We received this comment from a reader and thought it compelling enough to share as a featured story .–Editor
Dear Guardian: Thank you for your story on Kantankerous Katrina. I have a friend who lives near Baton Rouge and she wrote this to me. Thought you would like to hear another perspctive on things, Bill Heath
“We have had a battery operated TV, so we’ve been getting local channels focusing on the situation there and here. I’m just getting the ‘national perspective’ and its pissing me off. First, this is not a racial thing.
I’m sorry if all reporters are seeing are black faces, but if they would take their cameras to places like Slidell, Mandeville, Metairie and Chalmett, they would see several thousand white faces being affected by
Most of the tip of the boot that is Louisiana south and east of Baton Rouge is under water. Those people are stuck too, waiting for help, dying, but all the news people can focus on is the Superdome. Another misconception.
The violence going on there is not the reaction of desperate people. Its
typical New Orleans on any give Tuesday!!! It’s a cangerous, dirty,
drug-infested place where the city police and city government is corrupt and
useless. Volunteers are getting shot at and their cars vandalized.
Helicopters are being shot at. Just another day in the city.
Another misconception. These poor people couldn’tt get out because they don’t have cars. If the cameras show the city once the waters recede, you’ll notice all the flooded-out cars littering the streets. They couldn’t all have been broken down before the storm hit. Yes, there are always people who do not have transpotation.
Part of making the call for amandatory evacuation is that the city has to provide for transportation and/or shelter in the city. People stayed for the same reasons they always stay. They think the storm will turn and go in another direction. They think they can “ride it out.” Or, they’re just too lazy to pack up and
Another misconception. The federal government was slow to respond. The president issued a state of emergency BEFORE the storm ever hit, unprecedented. This means that the full access of the federal government, be it military or civil, were at our governor’s disposal. The levee broke early Monday afternoon. She did not call evacuation until Tuesday morning. You cannot call up National Guard units in 20 minutes. It takes time.
The governor and mayor are in high CYA mode at the moment. The situation is bad here. Crime is becoming a problem in Gonzales and Baton Rouge where the evacuees are being housed. We live between the two cities and there is a pistol on my desk shelf as I type (yes, I know how to use it). Helicopters flying overhead all day, gas is running out, store shelves becoming empty.Its like a war zone. Our kids are both here and are staying here until the
crime situation gets in control. I fear it will get worse before it gets better. Pray for us. I’ll write more later.’
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Sep 8, 2005, 6:30 pm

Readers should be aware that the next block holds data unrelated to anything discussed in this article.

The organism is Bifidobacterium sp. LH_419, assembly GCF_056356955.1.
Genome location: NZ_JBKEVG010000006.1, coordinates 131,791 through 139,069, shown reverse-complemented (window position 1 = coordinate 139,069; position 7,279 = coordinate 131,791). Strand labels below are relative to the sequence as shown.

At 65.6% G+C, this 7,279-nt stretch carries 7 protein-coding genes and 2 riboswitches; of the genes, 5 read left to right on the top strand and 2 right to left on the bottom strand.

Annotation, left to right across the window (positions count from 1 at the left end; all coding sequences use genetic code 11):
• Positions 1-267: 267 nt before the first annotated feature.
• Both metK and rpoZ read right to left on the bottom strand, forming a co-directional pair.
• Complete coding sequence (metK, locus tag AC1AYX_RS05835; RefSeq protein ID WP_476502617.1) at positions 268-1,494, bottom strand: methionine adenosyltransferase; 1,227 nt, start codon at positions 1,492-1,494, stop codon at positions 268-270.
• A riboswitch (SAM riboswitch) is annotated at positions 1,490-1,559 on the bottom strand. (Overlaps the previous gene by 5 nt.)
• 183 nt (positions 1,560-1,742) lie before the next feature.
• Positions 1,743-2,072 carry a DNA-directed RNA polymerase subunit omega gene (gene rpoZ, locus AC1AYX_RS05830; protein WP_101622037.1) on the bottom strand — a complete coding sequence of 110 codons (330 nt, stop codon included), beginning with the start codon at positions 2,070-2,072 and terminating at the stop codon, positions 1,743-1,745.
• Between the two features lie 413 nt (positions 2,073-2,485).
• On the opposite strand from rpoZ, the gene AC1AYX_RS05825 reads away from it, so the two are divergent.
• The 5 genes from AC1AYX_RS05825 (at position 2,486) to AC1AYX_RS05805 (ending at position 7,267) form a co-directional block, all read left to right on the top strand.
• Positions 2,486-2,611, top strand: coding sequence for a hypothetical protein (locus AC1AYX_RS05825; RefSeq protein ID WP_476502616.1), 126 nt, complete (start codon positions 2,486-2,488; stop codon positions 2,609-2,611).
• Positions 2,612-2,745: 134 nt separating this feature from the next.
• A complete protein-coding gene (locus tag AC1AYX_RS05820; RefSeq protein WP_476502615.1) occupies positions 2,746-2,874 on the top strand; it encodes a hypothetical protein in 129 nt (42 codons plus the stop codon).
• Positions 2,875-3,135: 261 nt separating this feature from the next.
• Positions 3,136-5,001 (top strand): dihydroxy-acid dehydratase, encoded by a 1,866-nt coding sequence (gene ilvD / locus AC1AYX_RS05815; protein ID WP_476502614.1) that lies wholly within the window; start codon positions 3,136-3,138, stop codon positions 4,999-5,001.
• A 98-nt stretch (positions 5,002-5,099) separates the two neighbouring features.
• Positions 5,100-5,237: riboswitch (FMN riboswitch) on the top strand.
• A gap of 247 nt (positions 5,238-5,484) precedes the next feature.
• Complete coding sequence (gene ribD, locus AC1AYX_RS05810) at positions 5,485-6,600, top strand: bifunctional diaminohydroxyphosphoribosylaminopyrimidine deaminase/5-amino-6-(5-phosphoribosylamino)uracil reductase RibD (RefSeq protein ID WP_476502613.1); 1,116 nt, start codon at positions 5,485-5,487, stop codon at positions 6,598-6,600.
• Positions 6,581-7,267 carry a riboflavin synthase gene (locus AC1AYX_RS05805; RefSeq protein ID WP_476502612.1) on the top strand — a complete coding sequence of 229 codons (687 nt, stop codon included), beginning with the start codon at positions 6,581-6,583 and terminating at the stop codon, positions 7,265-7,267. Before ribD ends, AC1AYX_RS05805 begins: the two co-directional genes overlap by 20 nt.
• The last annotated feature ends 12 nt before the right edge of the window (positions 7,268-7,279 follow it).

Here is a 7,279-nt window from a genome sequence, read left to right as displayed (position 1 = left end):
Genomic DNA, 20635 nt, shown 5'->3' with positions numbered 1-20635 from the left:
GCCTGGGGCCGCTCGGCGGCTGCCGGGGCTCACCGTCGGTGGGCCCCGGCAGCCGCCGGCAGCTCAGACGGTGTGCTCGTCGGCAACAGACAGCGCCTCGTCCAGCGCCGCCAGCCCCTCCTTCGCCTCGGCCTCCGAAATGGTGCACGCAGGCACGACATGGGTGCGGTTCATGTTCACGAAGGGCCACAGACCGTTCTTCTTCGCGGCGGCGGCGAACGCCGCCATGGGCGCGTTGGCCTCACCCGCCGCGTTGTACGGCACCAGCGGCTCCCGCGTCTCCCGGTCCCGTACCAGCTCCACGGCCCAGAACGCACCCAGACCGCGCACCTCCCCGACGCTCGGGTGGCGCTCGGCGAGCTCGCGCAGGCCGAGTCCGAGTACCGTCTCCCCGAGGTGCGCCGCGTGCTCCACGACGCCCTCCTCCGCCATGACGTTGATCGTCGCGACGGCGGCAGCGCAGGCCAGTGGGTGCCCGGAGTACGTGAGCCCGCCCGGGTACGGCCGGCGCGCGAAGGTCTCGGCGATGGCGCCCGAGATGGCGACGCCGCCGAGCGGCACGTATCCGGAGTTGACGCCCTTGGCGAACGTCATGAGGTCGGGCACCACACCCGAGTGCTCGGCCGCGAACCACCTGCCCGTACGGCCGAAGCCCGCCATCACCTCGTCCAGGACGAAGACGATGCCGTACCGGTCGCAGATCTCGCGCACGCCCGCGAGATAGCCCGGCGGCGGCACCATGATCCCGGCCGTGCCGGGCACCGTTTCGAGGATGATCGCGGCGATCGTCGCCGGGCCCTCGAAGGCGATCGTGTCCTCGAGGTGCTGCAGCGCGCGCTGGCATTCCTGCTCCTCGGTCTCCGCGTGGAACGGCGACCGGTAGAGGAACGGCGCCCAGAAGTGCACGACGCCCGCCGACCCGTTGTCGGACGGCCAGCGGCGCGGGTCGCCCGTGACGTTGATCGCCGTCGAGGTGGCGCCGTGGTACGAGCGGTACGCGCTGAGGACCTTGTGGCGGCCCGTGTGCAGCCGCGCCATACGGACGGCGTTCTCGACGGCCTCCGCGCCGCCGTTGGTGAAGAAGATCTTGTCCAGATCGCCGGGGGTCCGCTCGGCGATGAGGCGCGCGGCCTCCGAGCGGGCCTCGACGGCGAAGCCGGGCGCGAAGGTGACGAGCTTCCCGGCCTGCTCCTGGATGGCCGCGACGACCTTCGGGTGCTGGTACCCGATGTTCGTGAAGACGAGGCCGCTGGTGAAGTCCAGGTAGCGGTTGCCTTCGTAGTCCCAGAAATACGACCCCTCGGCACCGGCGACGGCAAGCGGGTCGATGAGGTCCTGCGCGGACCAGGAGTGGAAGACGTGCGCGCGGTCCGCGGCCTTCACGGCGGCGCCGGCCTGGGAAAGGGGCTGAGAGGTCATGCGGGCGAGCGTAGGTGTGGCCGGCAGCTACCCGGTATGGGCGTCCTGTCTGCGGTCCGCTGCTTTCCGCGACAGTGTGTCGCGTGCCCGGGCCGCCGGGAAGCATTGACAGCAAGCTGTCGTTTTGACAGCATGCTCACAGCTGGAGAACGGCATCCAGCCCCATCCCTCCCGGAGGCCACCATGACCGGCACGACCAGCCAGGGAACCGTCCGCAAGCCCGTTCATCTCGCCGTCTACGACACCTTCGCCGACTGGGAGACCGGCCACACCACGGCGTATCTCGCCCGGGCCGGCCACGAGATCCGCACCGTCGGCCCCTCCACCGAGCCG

It is obvious that Mr.Heath’s friend is far better off than most we hear about and see on television. She, afterall, has internet or postal service, neither of which are available to those hit hardest. I think there isn’t much in this letter most people of any cerebral nature haven’t already figured out. However, after several travels in that part of the country I will say that there are places one can go and see no white faces for literally days. I thought the media (msnbc, cnn, fox, etc) had done well showing the multi-racial faces of the refugees. I call them refugees because they are those seeking refuge, and I’ll not be caught up in somebody’s idea of political correctness which is really just a way to bastardize the English language. That aside, most Americans are aware of the high crime rate, drug addiction rate and alcoholism rate in some parts of New Orleans. I expect Biloxi may be similar in certain areas of town and in fact Baton Rouge is known to have many areas of town where those of sound mind know better than to travel after dusk for fear of being mugged or worse. The facts are that New Orleans has a poverty rate of over two times the national average. It’s a stretch to say that those who failed to leave are “too lazy”, when wolf has been shouted in the face of these folks for most of their lives. I’ll not be faulting them for their own situation. I’m not sure anyone has to be faulted, although that seems to be the only thing to pacify some. I know of one medical team specially trained to respond to emergencies which has been moved 7 times by FEMA orders from STATE TO STATE and has treated one small cut thus far. See, I think that is just someone (perhaps not Geo. W) who WILL NOT make a decision with authority. If it’s not about the man with whom the buck stops…it surely may be about those with whom he surrounds himself. I expect when it’s all said and done a FEMA director will be standing in the cheese line on a rainy day and we will ALL be better for learning the lessons to be learned from Katrina.